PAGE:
Reporters Without Borders condemns the charges of “terrorist activities” which, according to Ethiopian government spokesman Shimeles Kemal yesterday, were brought against Swedish journalists Johan Persson and Martin Schibbye of the Kontinent news agency when they appeared before an Addis Ababa court on 6 September.
Two Ethiopian journalists – Wubeshet Taye, the deputy editor of the weekly Awramba Times, and Reyot Alemu, a columnist for the Amharic-language weekly Fitih – were also formally charged under Ethiopia’s anti-terrorism law in a separate case the same day. They are all facing the possibility of life imprisonment.
A third Ethiopian journalist, Elias Kifle, the editor of the Washington-based Ethiopian Review website, was charged in absentia with terrorism as the other two Ethiopians. He lives in the United States and is the only one of the five journalists who is not currently detained in Ethiopia.
“These charges confirm the fears we voiced when the Ethiopian authorities adopted the anti-terrorism law in the summer of 2009,” Reporters Without Borders said. “Prime Minister Meles Zenawi’s government is using the law against journalists who create problems by daring to criticize it or by doing investigative reporting in remote areas where rebels are active. We urge the government to drop these serious but absurd charges and release these four journalists at once.”
Jesper Bengtsson, the president of the Swedish section of Reporters Without Borders added: “I had long hoped that the Ethiopian authorities would realize the absurdity of these terrorism charges. The Swedish government must now ask itself whether the 'silent diplomacy' it has been using until now is really the most effective way to obtain their release.”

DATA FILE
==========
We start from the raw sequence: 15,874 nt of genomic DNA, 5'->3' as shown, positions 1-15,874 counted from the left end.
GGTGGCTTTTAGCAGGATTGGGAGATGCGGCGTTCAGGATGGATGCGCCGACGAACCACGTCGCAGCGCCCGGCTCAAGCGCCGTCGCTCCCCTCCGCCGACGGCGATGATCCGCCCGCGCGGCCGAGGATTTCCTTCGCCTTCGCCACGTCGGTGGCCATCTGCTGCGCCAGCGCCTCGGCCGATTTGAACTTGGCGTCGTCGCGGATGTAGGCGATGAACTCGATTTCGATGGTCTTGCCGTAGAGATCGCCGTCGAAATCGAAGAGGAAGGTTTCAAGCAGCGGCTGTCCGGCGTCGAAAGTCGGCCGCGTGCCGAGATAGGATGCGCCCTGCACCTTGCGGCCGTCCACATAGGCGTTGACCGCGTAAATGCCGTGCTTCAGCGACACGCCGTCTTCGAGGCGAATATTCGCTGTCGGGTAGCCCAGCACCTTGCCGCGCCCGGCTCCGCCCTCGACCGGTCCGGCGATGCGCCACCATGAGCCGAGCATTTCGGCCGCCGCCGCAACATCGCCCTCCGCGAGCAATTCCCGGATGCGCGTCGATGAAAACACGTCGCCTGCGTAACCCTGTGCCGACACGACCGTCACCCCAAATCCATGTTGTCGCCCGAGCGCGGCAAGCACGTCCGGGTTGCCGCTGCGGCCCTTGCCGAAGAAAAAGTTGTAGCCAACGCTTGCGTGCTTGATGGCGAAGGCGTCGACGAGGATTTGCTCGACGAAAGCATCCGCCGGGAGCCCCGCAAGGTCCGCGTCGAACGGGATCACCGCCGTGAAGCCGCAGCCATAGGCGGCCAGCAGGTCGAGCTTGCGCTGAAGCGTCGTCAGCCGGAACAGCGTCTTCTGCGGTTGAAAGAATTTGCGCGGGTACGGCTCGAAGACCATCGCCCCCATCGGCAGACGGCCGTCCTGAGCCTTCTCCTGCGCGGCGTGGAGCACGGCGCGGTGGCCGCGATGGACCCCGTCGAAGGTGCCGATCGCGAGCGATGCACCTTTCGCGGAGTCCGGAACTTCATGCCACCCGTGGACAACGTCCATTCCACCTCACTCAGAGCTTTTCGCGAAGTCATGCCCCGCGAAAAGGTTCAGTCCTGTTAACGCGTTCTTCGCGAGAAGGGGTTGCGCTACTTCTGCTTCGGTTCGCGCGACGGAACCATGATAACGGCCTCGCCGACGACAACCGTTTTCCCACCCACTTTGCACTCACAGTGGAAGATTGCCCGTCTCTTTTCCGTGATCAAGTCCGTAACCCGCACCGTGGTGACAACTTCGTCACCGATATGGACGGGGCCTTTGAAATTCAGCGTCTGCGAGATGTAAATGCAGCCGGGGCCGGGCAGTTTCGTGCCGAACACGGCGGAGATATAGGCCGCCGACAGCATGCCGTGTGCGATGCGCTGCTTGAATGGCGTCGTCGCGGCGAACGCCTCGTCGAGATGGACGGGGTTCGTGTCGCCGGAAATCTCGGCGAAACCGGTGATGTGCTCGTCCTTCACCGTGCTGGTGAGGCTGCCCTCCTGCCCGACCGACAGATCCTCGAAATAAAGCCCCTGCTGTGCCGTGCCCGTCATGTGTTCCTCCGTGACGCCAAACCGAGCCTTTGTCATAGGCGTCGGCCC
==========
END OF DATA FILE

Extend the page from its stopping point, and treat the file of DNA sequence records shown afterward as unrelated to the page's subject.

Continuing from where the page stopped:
Schibbye, a reporter, and Persson, a photographer, were arrested on 1 July after illegally entering Ethiopia’s southeastern Ogaden region from Somalia with members of the separatist Ogaden National Liberation Front (ONLF) with the aim of investigating human rights violations in the region.
The Swedish section of Reporters Without Borders responded by creating a support fund for them.
Government spokesman Kemal told the news agency Bloomberg that, as well as “terrorist activities,” they were also accused of “supporting terrorists and providing them with professional aid” and “entering a sovereign country without a valid visa or legal authorization.” During the 6 September hearing, the prosecutor screened a propaganda video in support of the charges, one that was posted on the Caakara News website a few days after their arrest.
The two Ethiopian journalists were arrested in June, Wubeshet on 19 June and Reyot two days later. Reporters Without Borders wrote to the prime minister on 25 August voicing concern about their deteriorating health and calling for their immediate release. The letter also requested an investigation into the conditions in which they have been held.
Photo : Martin Schibbye / Johan Persson (Radio Sweden)